How do you choose the best filter for your fish tank?
There are two main types of filters you can use on your aquarium – hang-on and canister.
No matter what type you choose, remember the all important point – NEVER REPLACE YOUR FILTER MEDIA!!
These filters come in a variety of layers, shapes and flows. Stay away from those cheaper models that have flimsy floss and a few carbon pellets in a cartridge. You will waste so much money trying to keep them from falling apart. Choose a model with a sturdy sponge that you can use for years and years. If you have a larger system, you may need more than one of these.
Many of these filters have adjustable flows. If you have fish with long, but pretty useless fins, such as bettas or fancy goldfish, turn the flow way down so they don’t get pushed around.
These filters tend to be larger and will sit underneath your aquarium. They have long tubes that suck water out of your tank and return it back. It is best to place these tubes on opposite sides of your tank to create the best water flow. Always keep your intake and return tube towards the surface of your tank! If something goes wrong and your filter malfunctions, you may drain your tank inadvertently.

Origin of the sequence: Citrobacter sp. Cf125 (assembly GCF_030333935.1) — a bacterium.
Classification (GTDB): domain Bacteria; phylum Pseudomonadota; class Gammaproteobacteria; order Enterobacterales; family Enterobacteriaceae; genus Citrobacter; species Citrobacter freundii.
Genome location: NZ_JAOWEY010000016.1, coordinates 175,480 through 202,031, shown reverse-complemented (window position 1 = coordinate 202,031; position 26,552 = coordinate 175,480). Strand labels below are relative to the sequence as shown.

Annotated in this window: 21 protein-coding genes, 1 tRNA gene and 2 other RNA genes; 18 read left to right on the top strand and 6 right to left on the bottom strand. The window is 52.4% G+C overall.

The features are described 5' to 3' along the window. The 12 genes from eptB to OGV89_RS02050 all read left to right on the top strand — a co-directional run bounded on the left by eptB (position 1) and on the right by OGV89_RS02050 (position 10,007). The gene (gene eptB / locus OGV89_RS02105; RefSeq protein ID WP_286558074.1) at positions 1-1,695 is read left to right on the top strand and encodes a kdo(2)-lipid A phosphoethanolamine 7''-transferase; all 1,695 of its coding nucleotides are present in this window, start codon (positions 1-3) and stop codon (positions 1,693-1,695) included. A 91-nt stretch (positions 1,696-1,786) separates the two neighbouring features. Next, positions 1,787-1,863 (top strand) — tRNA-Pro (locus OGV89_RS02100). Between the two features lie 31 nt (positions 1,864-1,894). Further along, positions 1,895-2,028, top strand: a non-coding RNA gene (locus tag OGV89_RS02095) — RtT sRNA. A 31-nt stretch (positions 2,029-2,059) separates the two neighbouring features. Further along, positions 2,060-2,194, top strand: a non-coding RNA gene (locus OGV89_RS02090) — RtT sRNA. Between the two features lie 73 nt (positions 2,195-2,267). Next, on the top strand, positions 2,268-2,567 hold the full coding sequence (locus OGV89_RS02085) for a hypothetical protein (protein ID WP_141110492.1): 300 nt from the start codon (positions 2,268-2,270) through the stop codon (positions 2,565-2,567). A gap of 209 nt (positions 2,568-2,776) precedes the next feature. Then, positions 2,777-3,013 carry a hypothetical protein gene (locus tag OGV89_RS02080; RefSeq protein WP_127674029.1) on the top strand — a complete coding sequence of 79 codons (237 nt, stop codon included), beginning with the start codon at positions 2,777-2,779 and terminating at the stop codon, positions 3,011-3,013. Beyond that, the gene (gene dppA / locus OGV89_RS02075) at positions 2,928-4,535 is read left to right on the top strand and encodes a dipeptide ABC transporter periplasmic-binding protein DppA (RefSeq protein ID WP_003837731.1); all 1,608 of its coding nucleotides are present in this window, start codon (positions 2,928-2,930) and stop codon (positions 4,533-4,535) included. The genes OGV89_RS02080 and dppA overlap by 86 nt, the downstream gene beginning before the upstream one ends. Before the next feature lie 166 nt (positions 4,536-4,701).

Same as with the hang-on filter above, turn the flow way down for those with decorative fins!
Which is best?
It is entirely your preference. Some fish keepers like the easy access of hang-on filters, while others like the increased capacity of the canister. Both allow for customization of the layers if you desire. You can even go further with the addition of a sump if you so choose.
When choosing a size, try for one that is 1.5x to 2x your tank volume. More room for biological filtration can be an extra cushion to your maintenance routine if emergencies come up. This is not the case for betta or fancy goldfish tanks! A stronger filter will certainly push them around. They will waste away trying to swim against a current they cannot escape.
How should I clean my filter?
If you answered, “by throwing it away and putting in new material,” go read this and come back. Your filter media is where your biological filtration grows to keep your nitrogen cycle going strong. By throwing it away, you are doing your fish no favors and only giving the filter company more money.
The best way to “clean” your filter is to gently swish it around in your water change waste water. It will not smell or look “clean,” and this is okay. You want to keep those bacteria in their place, but allow for good water circulation. Resist all urges to blast it clean with hot tap water! This is the same as replacing it.